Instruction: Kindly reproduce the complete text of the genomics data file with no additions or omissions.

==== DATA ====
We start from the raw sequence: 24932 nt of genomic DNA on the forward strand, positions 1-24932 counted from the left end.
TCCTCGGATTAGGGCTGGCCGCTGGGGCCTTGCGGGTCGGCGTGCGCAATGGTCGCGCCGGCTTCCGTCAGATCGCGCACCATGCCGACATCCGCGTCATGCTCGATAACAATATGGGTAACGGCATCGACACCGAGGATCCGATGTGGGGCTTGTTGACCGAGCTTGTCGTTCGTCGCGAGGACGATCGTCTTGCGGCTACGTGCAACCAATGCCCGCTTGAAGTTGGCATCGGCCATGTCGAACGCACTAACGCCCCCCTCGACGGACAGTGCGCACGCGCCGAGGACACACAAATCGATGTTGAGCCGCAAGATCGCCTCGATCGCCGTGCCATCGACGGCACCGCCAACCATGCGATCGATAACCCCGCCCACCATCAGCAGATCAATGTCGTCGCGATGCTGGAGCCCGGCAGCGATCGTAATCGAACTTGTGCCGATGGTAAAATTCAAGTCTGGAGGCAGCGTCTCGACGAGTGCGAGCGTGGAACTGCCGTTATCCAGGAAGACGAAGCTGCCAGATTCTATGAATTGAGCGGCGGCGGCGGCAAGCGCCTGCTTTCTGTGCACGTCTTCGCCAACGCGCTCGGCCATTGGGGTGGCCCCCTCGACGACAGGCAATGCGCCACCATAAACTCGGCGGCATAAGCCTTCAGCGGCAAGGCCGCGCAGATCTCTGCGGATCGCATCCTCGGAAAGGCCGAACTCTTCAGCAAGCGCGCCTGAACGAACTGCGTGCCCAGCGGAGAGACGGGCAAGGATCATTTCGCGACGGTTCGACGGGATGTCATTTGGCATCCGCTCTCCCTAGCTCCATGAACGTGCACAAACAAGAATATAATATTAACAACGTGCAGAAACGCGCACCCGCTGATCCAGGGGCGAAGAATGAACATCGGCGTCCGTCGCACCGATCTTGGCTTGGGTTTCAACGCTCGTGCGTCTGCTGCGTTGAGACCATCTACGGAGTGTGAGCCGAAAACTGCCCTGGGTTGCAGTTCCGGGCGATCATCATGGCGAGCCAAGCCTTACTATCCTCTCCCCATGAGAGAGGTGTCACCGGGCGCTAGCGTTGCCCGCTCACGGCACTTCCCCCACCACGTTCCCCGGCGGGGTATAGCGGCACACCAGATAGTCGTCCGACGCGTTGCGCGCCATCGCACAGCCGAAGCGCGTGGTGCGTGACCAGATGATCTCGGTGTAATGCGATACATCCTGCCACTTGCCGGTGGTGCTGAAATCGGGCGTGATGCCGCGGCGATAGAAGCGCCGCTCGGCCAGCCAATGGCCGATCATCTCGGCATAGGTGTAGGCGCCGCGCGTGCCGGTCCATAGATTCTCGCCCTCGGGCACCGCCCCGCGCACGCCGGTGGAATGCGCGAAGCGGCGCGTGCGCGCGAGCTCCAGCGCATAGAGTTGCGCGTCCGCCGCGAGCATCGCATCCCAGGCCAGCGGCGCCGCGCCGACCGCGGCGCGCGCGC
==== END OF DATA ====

We start from the raw sequence: 24932 nt of genomic DNA on the forward strand, positions 1-24932 counted from the left end.
TCCTCGGATTAGGGCTGGCCGCTGGGGCCTTGCGGGTCGGCGTGCGCAATGGTCGCGCCGGCTTCCGTCAGATCGCGCACCATGCCGACATCCGCGTCATGCTCGATAACAATATGGGTAACGGCATCGACACCGAGGATCCGATGTGGGGCTTGTTGACCGAGCTTGTCGTTCGTCGCGAGGACGATCGTCTTGCGGCTACGTGCAACCAATGCCCGCTTGAAGTTGGCATCGGCCATGTCGAACGCACTAACGCCCCCCTCGACGGACAGTGCGCACGCGCCGAGGACACACAAATCGATGTTGAGCCGCAAGATCGCCTCGATCGCCGTGCCATCGACGGCACCGCCAACCATGCGATCGATAACCCCGCCCACCATCAGCAGATCAATGTCGTCGCGATGCTGGAGCCCGGCAGCGATCGTAATCGAACTTGTGCCGATGGTAAAATTCAAGTCTGGAGGCAGCGTCTCGACGAGTGCGAGCGTGGAACTGCCGTTATCCAGGAAGACGAAGCTGCCAGATTCTATGAATTGAGCGGCGGCGGCGGCAAGCGCCTGCTTTCTGTGCACGTCTTCGCCAACGCGCTCGGCCATTGGGGTGGCCCCCTCGACGACAGGCAATGCGCCACCATAAACTCGGCGGCATAAGCCTTCAGCGGCAAGGCCGCGCAGATCTCTGCGGATCGCATCCTCGGAAAGGCCGAACTCTTCAGCAAGCGCGCCTGAACGAACTGCGTGCCCAGCGGAGAGACGGGCAAGGATCATTTCGCGACGGTTCGACGGGATGTCATTTGGCATCCGCTCTCCCTAGCTCCATGAACGTGCACAAACAAGAATATAATATTAACAACGTGCAGAAACGCGCACCCGCTGATCCAGGGGCGAAGAATGAACATCGGCGTCCGTCGCACCGATCTTGGCTTGGGTTTCAACGCTCGTGCGTCTGCTGCGTTGAGACCATCTACGGAGTGTGAGCCGAAAACTGCCCTGGGTTGCAGTTCCGGGCGATCATCATGGCGAGCCAAGCCTTACTATCCTCTCCCCATGAGAGAGGTGTCACCGGGCGCTAGCGTTGCCCGCTCACGGCACTTCCCCCACCACGTTCCCCGGCGGGGTATAGCGGCACACCAGATAGTCGTCCGACGCGTTGCGCGCCATCGCACAGCCGAAGCGCGTGGTGCGTGACCAGATGATCTCGGTGTAATGCGATACATCCTGCCACTTGCCGGTGGTGCTGAAATCGGGCGTGATGCCGCGGCGATAGAAGCGCCGCTCGGCCAGCCAATGGCCGATCATCTCGGCATAGGTGTAGGCGCCGCGCGTGCCGGTCCATAGATTCTCGCCCTCGGGCACCGCCCCGCGCACGCCGGTGGAATGCGCGAAGCGGCGCGTGCGCGCGAGCTCCAGCGCATAGAGTTGCGCGTCCGCCGCGAGCATCGCATCCCAGGCCAGCGGCGCCGCGCCGACCGCGGCGCGCGCGC